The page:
The USAFE was the first command after the ACC
that received the F-16 to beef up the defenses against the Warsaw Pact. It was the largest F-16 contingent outside the US. After the Cold War, forces reductions only left 2 bases operational with the F-16, being Spangdahlem and Aviano.
USAF F-16A block 15
from Hahn's 10th TFS carrying AN/ALQ-131 pods and practice bomb dispensers. August 30th, 1982.
Shortly after the U.S. Air Force began equipping PACAF units with the F-16, European units started receiving the new Fighting Falcons as well. The first USAFE unit, the 50th TFW at Hahn AB in Germany, replaced its F-4E Phantoms with F-16 Block 15 aircraft in July 1982. The 50th TFW's 313rd Tactical Fighter Squadron achieved Initial Operational Capability in December 1982, soon followed by the 496th and 10th TFS. The 86th TFW at Ramstein AB and the 52nd TFW at Spangdahlem AB, both in Germany as well, were next. On USAFE's southern flank, the 401st TFW at Torrejon in Spain began to receive Block 15 F-16s in 1983.
The F-16C was first delivered to USAFE in the mid-eighties. The 86th TFW converted to the block 30 F-16C/D in December 1985. With the introduction of the advanced F-16C/D models, the F-16 gradually replaced the F-4E in the ground attack role. The 52nd TFW used F-16s in combination with F-4Gs in the Wild Weasel Role, operating as hunter/killer pairs. The introduction of LANTIRN-capable aircraft allowed USAFE to commence night operations.
After the end of the Cold War, the European units saw drastic cutbacks. Of all USAF commands, USAFE was the one that was hit hardest by force reductions. The cutbacks started in 1991 after operation Desert Storm. At that time most units were being converted from the earlier F-16C/D models to the more advanced F-16C/D block 40/50 models. For example, Hahn AB received its new block 40 F-16s when the word to close down arrived. A year later, all activity at the base came to a halt. In total, the USAFE lost three of its five active units, only keeping the 31st Wing at Aviano (which was actually a re-activation of the deactivated 401st TFW) and the 52nd FW at Spangdahlem.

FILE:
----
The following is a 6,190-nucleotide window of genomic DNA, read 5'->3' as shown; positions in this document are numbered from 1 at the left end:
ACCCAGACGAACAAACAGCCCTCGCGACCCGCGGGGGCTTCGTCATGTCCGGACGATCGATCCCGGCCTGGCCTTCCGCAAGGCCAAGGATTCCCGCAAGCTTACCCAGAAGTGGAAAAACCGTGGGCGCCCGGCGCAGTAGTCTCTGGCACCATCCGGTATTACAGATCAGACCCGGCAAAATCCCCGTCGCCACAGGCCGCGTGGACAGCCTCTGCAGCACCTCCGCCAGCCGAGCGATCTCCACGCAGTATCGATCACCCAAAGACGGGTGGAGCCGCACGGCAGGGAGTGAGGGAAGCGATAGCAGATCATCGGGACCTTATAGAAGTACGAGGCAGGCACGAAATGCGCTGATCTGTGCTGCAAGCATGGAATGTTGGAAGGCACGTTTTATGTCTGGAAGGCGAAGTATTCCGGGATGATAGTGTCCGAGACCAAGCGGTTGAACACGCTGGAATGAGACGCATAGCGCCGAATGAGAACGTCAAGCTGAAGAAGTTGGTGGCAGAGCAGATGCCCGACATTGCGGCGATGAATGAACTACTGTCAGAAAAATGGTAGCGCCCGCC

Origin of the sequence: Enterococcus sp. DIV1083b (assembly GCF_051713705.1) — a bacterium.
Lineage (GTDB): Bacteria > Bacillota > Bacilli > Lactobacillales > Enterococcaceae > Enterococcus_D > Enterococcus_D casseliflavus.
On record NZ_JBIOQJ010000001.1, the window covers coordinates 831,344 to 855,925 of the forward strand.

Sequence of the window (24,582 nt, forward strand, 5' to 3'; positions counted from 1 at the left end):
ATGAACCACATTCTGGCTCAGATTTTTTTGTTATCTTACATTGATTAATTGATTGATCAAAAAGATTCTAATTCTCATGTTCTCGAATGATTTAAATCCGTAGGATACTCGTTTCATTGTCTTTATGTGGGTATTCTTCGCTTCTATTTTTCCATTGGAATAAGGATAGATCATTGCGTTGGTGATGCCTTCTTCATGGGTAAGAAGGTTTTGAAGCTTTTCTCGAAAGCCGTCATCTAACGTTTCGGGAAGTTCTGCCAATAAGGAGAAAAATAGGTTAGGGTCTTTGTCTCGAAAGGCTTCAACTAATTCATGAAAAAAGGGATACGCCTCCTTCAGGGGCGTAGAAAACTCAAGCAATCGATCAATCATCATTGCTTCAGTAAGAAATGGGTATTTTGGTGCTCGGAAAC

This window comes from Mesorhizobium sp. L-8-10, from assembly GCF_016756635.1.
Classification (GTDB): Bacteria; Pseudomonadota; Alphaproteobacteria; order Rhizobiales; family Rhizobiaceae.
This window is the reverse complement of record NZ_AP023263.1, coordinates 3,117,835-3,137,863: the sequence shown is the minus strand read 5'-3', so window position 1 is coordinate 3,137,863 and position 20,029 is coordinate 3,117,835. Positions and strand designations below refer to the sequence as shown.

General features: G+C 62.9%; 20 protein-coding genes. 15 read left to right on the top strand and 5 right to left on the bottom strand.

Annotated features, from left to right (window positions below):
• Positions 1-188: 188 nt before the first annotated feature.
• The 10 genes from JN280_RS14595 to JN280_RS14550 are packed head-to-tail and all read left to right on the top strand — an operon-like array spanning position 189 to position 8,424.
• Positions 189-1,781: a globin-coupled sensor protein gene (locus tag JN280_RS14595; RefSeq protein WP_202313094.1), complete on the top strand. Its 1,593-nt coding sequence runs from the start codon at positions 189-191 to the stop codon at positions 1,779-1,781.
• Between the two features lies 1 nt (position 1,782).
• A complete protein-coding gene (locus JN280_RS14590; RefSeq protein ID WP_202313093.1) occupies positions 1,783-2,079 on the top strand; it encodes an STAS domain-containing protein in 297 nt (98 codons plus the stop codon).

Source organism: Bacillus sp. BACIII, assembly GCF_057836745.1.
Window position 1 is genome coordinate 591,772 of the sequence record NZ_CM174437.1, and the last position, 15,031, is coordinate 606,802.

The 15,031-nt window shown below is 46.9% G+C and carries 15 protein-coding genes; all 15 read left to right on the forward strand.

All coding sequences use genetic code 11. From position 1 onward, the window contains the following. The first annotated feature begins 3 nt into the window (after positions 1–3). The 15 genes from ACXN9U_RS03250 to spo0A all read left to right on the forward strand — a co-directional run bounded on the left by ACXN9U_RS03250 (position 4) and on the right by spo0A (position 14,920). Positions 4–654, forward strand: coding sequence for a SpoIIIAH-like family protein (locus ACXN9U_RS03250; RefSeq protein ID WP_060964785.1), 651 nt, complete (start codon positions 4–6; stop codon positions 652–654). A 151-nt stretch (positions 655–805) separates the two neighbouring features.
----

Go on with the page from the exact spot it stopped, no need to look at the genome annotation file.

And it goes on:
Modifications & Armament
In 1995, 38 F-16C/D Block 40 aircraft of USAFE's 31st Fighter Wing based at Aviano AB, Italy, were equipped with Sure Strike. This package consists of Night Vision Goggles (NVG) and an Improved Data Modem (IDM), giving the aircraft quick reaction capability for CAS missions over Bosnia. The IDM (now standard on the Block 50/52 and MLU aircraft) allows the aircraft to receive latitude, longitude and elevation of a target direct from a FAC (Forward Air Controller) on the ground. The system then inputs the data into the weapon system computer and displays it as a waypoint on the HUD. Made up entirely from off-the shelf components, it took just 13 weeks to field Sure Strike. Due to the success of the program, the USAF decided to include Sure Strike software in the major Block 40 tape five software upgrade for the close air support update in June 1998.
Common Configuration Implementation Program
Four USAF F-16CJ
block 50/52 aircraft (#90813
at the front) from the 22nd Expeditionary Fighter Squadron 'Stingers' originally from Spangdahlem AB, and the 157th EFS 'Swamp Foxes' South Carolina ANG
, await takeoff clearance at a forward deployed location prior to a combat mission in support of Operation Iraqi Freedom.
The USAFE units are equipped with the latest block 40/42 and 50/52 aircraft. These aircraft will be upgraded with the CCIP (Common Configuration Implementation Program) enhancement, just like their stateside counterparts. This modification incorporates a number of systems designed originally for the European MLU program into the existing fleet of USAF Block 40/42/50/52 aircraft. This program started in 1998. The CCIP configuration includes the following systems: Modular Mission Computer, Color Multifunction Display Set, Common Data Entry Electronics Unit, Electronic Horizontal Situation Indicator, Joint Helmet Mounted Cueing System (JHMCS), Link 16 Multifunction Information Distribution System (MIDS) and Low Volume Terminal with TACAN. This modification will allow cost savings through a common type certification and stock savings. This will greatly enhance the fleet's flexibility.
Please refer to the F-16 Units
section for an overview of units.
USAFE F-16s participated in nearly every major USAF combat deployment, except for Operation Noble Eagle. Combat deployments that USAFE F-16s did participate in: Desert Storm, Desert Shield, Operation Southern Watch, Operation Northern Watch, and Operation Iraqi Freedom.